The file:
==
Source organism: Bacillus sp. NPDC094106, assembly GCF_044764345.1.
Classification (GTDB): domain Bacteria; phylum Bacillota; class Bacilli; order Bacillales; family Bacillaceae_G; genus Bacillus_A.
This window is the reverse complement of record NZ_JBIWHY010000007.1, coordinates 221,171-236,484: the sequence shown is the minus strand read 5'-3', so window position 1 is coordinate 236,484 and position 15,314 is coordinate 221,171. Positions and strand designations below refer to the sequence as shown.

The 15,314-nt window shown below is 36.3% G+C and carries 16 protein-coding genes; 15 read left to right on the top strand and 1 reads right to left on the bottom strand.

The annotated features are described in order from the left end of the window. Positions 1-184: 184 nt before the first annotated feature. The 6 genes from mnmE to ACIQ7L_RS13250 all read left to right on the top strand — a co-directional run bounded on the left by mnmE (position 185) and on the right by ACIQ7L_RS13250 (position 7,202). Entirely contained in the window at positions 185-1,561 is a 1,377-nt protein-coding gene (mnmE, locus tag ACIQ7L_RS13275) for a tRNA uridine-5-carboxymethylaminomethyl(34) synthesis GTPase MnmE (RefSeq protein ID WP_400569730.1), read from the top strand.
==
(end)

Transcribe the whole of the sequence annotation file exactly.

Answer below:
Source organism: Bacillus sp. NPDC094106, assembly GCF_044764345.1.
Classification (GTDB): domain Bacteria; phylum Bacillota; class Bacilli; order Bacillales; family Bacillaceae_G; genus Bacillus_A.
This window is the reverse complement of record NZ_JBIWHY010000007.1, coordinates 221,171-236,484: the sequence shown is the minus strand read 5'-3', so window position 1 is coordinate 236,484 and position 15,314 is coordinate 221,171. Positions and strand designations below refer to the sequence as shown.

The 15,314-nt window shown below is 36.3% G+C and carries 16 protein-coding genes; 15 read left to right on the top strand and 1 reads right to left on the bottom strand.

The annotated features are described in order from the left end of the window. Positions 1-184: 184 nt before the first annotated feature. The 6 genes from mnmE to ACIQ7L_RS13250 all read left to right on the top strand — a co-directional run bounded on the left by mnmE (position 185) and on the right by ACIQ7L_RS13250 (position 7,202). Entirely contained in the window at positions 185-1,561 is a 1,377-nt protein-coding gene (mnmE, locus tag ACIQ7L_RS13275) for a tRNA uridine-5-carboxymethylaminomethyl(34) synthesis GTPase MnmE (RefSeq protein ID WP_400569730.1), read from the top strand.